Law Articles

Common Misconceptions About Probate in Minnesota

By December 23, 2022 December 27th, 2022 No Comments

Everyone hopes that their loved ones will be taken care of after they die. As you get older, you begin to plan more and more for when the day comes that you can no longer care for your family directly. When that time comes, it is important to have a plan regarding your assets and final wishes. Probate court is the process of divvying up your property to your loved ones after you die. If you die without a plan in place, the process can be expensive, confusing, and emotionally taxing on your remaining heirs.

That’s why preparing for your death is so important. Unfortunately, the estate planning process can also be confusing, and there are several common myths about probate law that may make you hesitant to start the process. Knowing exactly what you’re in for is an excellent way to alleviate the stress of estate planning. So in this article, we’re going to look at some common misconceptions about probate and estate planning. With a better understanding of the process, you’ll be more likely to begin the steps that will ultimately lead to the security of your family after you die.

If I Die Without a Will, the State Will Inherit My Property

People often die without a will in place. But that doesn’t mean their families do not receive their belongings. When a person dies without a will, the state uses the term “intestate” to convey this. You can also die intestate if you have a will that doesn’t meet the state’s legal requirements. For instance, Minnesota generally does not accept handwritten wills. If you die with only a handwritten will, you may also end up intestate.

Regardless, if you are intestate in Minnesota, your family will still receive an inheritance. The court will just decide upon it instead of you. If you have a spouse at the time of your death, there’s a good chance the court will allow them to inherit everything. If you have a spouse and children, the inheritance will be split into amounts and percentages that the court deems appropriate.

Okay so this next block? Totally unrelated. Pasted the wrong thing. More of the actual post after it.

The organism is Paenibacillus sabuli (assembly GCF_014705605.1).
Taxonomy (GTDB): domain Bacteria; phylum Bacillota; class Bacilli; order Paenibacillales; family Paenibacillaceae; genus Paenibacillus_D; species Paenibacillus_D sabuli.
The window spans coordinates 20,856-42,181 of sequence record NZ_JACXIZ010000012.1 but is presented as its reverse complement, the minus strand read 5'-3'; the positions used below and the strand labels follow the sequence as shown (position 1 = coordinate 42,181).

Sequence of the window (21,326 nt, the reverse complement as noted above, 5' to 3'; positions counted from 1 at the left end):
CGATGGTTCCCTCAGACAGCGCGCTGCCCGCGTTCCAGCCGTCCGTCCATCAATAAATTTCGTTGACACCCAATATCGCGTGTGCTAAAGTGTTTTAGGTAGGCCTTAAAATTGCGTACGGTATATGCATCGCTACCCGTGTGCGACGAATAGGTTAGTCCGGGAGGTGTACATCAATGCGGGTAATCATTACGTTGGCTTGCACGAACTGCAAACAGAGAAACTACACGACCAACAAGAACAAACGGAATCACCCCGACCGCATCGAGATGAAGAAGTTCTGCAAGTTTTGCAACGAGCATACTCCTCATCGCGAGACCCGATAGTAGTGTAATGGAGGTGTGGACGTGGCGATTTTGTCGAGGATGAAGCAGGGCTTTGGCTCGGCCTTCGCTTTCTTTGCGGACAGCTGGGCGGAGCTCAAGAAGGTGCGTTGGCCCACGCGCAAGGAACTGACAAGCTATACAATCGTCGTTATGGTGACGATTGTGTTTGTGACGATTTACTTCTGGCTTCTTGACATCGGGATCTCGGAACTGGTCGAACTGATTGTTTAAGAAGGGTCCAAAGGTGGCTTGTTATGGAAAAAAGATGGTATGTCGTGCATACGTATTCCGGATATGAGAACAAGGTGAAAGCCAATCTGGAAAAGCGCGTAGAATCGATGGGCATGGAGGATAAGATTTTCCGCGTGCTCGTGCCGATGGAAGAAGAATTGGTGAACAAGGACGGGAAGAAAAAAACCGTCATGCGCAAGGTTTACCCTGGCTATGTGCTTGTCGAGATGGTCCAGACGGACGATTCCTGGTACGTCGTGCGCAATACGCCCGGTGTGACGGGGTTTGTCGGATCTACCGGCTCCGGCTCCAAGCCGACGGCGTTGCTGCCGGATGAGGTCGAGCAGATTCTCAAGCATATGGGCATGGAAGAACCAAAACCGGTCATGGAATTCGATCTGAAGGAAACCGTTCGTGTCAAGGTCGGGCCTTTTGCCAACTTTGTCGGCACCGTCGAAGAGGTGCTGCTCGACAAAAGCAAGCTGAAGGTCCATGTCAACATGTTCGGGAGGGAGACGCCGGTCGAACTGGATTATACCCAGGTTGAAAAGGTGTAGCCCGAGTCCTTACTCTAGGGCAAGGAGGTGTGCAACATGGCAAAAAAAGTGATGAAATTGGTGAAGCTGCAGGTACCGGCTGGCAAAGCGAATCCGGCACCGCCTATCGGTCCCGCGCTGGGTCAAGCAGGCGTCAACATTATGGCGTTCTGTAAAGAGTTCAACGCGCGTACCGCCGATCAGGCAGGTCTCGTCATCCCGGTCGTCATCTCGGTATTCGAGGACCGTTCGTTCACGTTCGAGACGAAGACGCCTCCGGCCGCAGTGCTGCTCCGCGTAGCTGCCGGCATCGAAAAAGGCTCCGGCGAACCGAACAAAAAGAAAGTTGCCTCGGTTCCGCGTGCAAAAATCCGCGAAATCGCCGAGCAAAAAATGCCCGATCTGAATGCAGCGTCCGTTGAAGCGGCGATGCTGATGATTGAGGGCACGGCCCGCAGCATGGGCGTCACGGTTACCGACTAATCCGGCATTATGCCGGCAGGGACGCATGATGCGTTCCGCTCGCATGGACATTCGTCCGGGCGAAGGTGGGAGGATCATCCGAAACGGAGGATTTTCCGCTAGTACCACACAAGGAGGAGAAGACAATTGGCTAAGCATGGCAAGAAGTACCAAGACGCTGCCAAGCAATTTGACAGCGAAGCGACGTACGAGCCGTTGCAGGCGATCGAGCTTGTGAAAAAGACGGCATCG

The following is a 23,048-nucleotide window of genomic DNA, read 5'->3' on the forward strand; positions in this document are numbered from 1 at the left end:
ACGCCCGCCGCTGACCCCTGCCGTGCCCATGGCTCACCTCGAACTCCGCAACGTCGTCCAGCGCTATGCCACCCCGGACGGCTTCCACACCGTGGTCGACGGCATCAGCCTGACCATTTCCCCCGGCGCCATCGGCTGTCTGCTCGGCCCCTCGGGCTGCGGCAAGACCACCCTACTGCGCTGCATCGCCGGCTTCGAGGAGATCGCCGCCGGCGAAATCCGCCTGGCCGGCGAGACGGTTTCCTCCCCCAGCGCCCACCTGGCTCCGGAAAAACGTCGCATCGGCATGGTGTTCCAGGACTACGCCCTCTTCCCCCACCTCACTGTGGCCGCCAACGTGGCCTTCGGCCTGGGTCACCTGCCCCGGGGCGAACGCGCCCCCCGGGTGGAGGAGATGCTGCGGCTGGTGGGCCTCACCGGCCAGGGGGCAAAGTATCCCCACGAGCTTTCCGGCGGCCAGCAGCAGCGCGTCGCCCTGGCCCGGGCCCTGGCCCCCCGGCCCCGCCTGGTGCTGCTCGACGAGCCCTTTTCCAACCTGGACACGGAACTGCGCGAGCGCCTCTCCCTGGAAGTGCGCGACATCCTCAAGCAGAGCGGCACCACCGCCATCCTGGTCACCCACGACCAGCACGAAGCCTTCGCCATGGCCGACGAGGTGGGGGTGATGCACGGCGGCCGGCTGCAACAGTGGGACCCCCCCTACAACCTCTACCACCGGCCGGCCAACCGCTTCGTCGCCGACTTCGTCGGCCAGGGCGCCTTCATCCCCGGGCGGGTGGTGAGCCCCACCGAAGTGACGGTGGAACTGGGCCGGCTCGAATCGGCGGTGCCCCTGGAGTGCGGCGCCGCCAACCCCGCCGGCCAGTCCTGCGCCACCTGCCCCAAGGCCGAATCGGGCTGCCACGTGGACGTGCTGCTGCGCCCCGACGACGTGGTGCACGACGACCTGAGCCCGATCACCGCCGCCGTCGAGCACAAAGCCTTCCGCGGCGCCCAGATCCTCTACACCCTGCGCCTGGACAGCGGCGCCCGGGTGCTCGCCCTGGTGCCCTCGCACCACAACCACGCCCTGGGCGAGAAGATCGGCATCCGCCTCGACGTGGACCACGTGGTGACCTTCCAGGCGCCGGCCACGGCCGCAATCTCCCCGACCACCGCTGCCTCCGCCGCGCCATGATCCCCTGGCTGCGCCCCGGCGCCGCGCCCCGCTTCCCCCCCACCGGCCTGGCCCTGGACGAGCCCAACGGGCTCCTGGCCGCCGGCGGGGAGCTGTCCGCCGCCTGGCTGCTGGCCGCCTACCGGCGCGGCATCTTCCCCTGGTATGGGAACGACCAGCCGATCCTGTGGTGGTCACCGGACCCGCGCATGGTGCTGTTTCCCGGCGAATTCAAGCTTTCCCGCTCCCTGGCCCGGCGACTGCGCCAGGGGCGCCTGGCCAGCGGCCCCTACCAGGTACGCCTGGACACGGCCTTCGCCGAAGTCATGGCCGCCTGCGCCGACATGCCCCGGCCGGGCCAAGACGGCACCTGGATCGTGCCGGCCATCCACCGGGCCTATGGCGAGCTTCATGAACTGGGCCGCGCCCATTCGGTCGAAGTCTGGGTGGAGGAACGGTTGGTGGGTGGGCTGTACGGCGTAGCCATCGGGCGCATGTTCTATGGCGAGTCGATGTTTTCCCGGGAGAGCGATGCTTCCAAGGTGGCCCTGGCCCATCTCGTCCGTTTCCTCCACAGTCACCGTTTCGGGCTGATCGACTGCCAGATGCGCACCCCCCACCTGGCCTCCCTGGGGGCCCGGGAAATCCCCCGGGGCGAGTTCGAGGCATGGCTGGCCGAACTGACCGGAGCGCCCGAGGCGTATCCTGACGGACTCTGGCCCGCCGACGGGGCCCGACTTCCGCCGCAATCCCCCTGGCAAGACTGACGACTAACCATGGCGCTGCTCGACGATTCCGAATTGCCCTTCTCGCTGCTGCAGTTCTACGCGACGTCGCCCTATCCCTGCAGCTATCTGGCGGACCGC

It may not be how you would prefer your money to be bequeathed, but that is what a will is for. If you have young children, they cannot inherit assets until they become adults. So the court will have to assign a conservator to look after the assets until your children are grown. Again, with a will, you can avoid all of this unpleasantness. Your money will not be seized by the state, but neither will your wishes be honored regarding where it should go.

If I Have a Will, My Estate Will Avoid Probate

Avoiding probate court can be necessary for keeping your family secure immediately following your death. A will does not avoid probate. A will is the first step toward probate. Anything bequeathed in the will goes through probate court. To prevent this and get your assets to your family as quickly as possible, there are several things you can do. For instance, any asset with dual ownership will transfer to the other owner and avoid probate. By adding your spouse or adult child’s name to your financial accounts, you can ensure a quick transition following your death.

If you are trying to avoid probate to ensure your family is paid as soon as possible, you can look no further than a revocable trust. Most assets can be transferred to your trust, and trusts do not require probate. You can also assign unique qualifiers to your trust, such as money that can only be used for college or assets that can only be transferred once the recipient graduates. A well-planned estate can avoid probate and keep your family financially secure after you have passed away.

Probate Can Take Years To Process

Only poorly planned estates require years of probate to bequeath your assets. With a will in place, probate can take between 12-18 months. With a trust in place, your bequeathments can be transferred instantly. There are certainly horror stories about probate court taking years to process, but those are for highly complex estates with no will in place. Aretha Franklin’s estate garnered a lot of attention when she died with no will and an estate worth 80 million dollars. Her four sons had to wait four years before they received their inheritance. Fortunately, stories like this are rare. Most people can secure their family’s finances with just a little forethought and planning.


If you are ready to begin planning your estate, call Waldron Law Offices, Ltd at (952) 471-0940. let us make securing your family’s future as simple as possible.

site by LegalRev